Archive for the ‘Family’ Category

Little Losses

May 17, 2014

Sayonara, Baby Beardie: A short tale of a short life

First, the tip of his tail broke off the way a burnt pizza crust breaks.

“Wilbur’s dying,” John said.

John had incubated the clutch and taught the neonates to eat—first roaches, a colony delivered by mail, arriving in the cardboard box marked “delicate” on the same day the chirpy exterminator came to evict the native pests in our apartment. Then John coaxed the neonates into hand-fed vegetarianism, with ribboned kale and dandelion.

Egg-tooth and effort leap lizard into life.  Nap time.

Egg-tooth and effort leap lizard into life. Nap time.

 

The little guy Dying, capital D? That made no sense. People didn’t expire from broken arms. Lizards shouldn’t expire from broken tails.

Wilbur was the runt; runts are supposed to live a runty, underdog life, giving us something to root for. They help us see the runty parts of ourselves, tucked behind our competence.

I protested, “But he’s so cute! Take it back” As if the universe had ever once made exception for cuties.  A special primordial panic sets in when anything in your care is dying. Pity the fly. Pity the spider-plant.

There should be a rule: if you have just been born, you can’t die for a bit. Amnesty.

But there is no such rule, no such amnesty, and no such guarantee. Infant mortality is still a major employment opportunity for The Stork’s dark brother. Clearly, life does not work differently for lizards than for any other creature.

Pregnant Expectations

When Sunny was pregnant, and too skinny for the job, I could feel her from the other room.  Not an “animal person” or even “kind of an animal person” (get it?), I communed with her unabashedly.

You know how women’s menstrual cycles will synch up when in one another’s extended company? So I worried about her Calcium dust and nutrient ratios. Before she was “with lizard”, it had been hard to remember that she existed, tucked away in the boys’ room under the heat lamp. Occasionally it was good fun to watch her put up with Drako’s male dominance dance, head-bobbing atop her; it looked like the volatile prayer of the ultra-religious with a little James Brown.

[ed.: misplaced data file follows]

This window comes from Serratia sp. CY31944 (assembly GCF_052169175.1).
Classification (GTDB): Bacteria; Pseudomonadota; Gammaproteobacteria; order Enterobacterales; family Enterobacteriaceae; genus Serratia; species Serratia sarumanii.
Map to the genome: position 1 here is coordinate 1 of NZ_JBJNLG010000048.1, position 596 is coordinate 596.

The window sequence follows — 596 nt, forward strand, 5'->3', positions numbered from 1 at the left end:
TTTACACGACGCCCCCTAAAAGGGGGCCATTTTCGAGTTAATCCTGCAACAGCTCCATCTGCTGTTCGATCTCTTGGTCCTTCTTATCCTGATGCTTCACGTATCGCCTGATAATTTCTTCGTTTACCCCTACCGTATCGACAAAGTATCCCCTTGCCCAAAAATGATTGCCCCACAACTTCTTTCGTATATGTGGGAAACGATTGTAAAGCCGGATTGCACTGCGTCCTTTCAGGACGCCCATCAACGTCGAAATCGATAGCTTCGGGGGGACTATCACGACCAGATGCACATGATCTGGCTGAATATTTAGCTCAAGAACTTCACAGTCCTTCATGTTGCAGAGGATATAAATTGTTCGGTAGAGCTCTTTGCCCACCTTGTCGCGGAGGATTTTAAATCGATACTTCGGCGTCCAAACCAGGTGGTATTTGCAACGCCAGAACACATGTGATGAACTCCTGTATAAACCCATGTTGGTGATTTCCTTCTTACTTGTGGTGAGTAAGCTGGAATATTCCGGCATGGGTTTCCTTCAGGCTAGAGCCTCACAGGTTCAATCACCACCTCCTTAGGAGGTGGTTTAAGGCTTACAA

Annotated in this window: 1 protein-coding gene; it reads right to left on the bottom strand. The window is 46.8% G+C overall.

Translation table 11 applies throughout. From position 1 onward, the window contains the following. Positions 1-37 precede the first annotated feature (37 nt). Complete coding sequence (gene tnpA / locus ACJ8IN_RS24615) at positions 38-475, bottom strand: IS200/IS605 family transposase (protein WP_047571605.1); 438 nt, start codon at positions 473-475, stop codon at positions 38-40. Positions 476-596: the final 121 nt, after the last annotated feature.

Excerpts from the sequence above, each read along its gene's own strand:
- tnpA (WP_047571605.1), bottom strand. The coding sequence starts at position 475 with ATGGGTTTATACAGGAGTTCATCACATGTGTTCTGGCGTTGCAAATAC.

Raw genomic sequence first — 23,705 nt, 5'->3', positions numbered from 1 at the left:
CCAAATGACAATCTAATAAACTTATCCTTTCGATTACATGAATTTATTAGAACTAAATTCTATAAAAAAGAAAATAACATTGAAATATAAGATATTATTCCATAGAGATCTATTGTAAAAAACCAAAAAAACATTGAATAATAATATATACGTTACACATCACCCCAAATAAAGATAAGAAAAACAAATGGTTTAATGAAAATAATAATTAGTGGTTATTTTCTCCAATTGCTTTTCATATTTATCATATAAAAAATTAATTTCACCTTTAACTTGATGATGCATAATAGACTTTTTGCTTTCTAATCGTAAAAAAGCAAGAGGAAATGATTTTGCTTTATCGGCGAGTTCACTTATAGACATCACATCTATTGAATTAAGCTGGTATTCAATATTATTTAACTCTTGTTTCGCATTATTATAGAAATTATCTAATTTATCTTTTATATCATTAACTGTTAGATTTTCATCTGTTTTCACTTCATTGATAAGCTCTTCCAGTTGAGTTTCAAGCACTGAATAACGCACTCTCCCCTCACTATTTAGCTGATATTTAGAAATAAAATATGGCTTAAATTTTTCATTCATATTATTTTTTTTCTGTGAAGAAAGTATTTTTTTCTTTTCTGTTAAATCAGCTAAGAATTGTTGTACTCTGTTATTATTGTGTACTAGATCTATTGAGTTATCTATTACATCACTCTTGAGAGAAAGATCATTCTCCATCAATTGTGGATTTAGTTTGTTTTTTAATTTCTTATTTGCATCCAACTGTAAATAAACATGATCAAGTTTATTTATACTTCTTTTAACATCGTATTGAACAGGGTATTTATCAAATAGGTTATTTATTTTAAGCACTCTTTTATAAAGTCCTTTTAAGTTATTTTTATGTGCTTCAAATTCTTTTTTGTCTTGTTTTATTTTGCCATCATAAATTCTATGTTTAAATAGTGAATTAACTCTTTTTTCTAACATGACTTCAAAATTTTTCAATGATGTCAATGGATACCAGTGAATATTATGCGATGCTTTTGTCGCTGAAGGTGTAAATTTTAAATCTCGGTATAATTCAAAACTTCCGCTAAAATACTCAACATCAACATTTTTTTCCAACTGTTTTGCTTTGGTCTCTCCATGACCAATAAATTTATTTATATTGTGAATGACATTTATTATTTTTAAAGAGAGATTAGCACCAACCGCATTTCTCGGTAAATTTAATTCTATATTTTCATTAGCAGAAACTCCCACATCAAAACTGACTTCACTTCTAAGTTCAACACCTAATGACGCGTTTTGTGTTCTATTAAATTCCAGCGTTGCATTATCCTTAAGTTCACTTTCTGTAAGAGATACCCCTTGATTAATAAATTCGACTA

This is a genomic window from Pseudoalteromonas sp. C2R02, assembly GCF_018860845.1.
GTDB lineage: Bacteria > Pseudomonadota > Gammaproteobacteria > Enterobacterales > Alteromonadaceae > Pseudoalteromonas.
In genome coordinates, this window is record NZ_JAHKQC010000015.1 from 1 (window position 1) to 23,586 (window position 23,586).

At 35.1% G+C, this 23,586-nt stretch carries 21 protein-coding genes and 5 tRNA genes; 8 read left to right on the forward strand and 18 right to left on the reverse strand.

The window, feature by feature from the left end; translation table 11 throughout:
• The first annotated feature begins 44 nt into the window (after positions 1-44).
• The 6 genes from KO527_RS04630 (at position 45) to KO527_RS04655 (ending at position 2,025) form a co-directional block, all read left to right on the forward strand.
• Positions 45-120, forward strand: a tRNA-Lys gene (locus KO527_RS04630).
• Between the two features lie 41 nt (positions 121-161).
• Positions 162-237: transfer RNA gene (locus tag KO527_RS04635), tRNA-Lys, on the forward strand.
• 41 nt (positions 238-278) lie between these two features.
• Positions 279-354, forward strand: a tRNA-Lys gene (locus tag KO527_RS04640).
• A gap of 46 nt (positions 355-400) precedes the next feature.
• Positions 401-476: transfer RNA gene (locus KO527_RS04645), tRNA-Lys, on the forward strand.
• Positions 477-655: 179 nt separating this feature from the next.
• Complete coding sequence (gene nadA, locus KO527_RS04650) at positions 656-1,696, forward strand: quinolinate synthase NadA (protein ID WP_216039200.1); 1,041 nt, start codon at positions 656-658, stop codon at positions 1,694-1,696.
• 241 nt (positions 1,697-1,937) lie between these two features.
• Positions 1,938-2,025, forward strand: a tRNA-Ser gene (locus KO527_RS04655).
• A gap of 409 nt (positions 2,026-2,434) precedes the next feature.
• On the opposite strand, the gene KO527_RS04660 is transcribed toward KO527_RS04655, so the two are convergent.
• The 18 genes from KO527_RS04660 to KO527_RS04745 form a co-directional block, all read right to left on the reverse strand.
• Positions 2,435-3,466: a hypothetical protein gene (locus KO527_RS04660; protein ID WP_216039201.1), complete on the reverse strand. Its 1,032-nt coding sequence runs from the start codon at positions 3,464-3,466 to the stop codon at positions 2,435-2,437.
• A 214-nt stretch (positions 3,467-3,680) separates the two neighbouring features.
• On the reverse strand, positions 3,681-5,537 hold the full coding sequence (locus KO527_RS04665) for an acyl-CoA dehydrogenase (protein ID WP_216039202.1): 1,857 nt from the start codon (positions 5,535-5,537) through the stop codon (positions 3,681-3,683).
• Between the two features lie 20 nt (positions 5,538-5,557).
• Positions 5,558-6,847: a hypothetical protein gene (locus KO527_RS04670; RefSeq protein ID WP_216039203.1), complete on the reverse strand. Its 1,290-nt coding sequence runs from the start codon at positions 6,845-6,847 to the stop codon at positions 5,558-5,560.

Yet once Sunny was gravid, the whole house seemed pregnant. Eventually, she dug frantically in the dirt box that John had prepared in the middle of the night. At sufficient depth, she dropped her clutch, covered them, and forgot they existed. So we took over their survival.

The eggs nestled in a Tupperware filed with dirt in a humid, heated, unused fish tank, well covered up against the descending autumn chill. It was hard not to anthropomorphize the situation: how could she let go of these new lives-on-the-edge, and not care for the fact that they were growing into form mere feet from her tank? Imagine if our gestation happened at a short, cold, unacknowledged distance from the womb? There are freaky movies about such things.

 

This is how it works post birth.

This is how it works post birth.

Eventually, the lizards hatched, rested and leapt forth, with extraordinary little burst of life facilitated by the handy egg-tooth. It made me really want an egg-tooth.  John and the boys lay on the floor and stared at them, these little prickles of creation.  And I stared at the three beloved boys staring at life. This may be something like what yoga means by “the Witness.”

Runty Days

Wilbur was the runt, and so he always needed more naps than the other eight. Just getting up from one nap necessitated another nap to recover. The rest of the brood stepped on his head, while climbing up the stick towards the heat lamp. Wilbur just took it, as if he was part stick.

His body was little, much littler than his head. It looked like he could have big thoughts about lizard things, but never gain that much ground.

We favored him. When we gave away the brood, we were going to keep him. In Charlotte’s Web, the runt not only lives, but also becomes a famous speller. Could we not hope as much for Wilbur?

I got your back.  Don't mind that I just stepped on your head.

I got your back. Don’t mind that I just stepped on your head.

But once the tail broke, once the pummeling started, even easy spelling words weren’t in the cards—only one, the Big D, the Big I, the Big E. The huge spiders zip-lining in our bathroom could write it all out for him.

The universe was sucking the meat back from his body through an invisible straw. Every day, Wilbur’s skin hung on him more and more. He was the world’s youngest old-man lizard.

John does not give up on any creature, of any size, of any species, no matter how unfriendly the creature (or human) might be toward him.  In this we unite.  But aside from weeping over a few failing tadpoles as a young person and trying to poke them onto a rock with a pencil tip, I’d never really tried to resuscitate an animal.

He pried Wilbur’s mouth open with a tweezer and fed him through a syringe, squeezing in a last-ditch drink of dandelion-leaf and egg whites we’d made with the hand blender, the kind of meal a paleo-athlete brags about. Most of this concoction came right back out of Wilbur’s mouth. He hardly had the energy to open up. Luckily, he would never have to go to the dentist.

John has a strong constitution; he can eat anything (expired meat), break anything (a few ribs), handle anything and still thrive. But stooped over, caring for this fragile creature, his physical strength was all in service to tenderness.  This is the kind of strength I vow my life to. In John’s palm lay a husk of a thing, drained of will.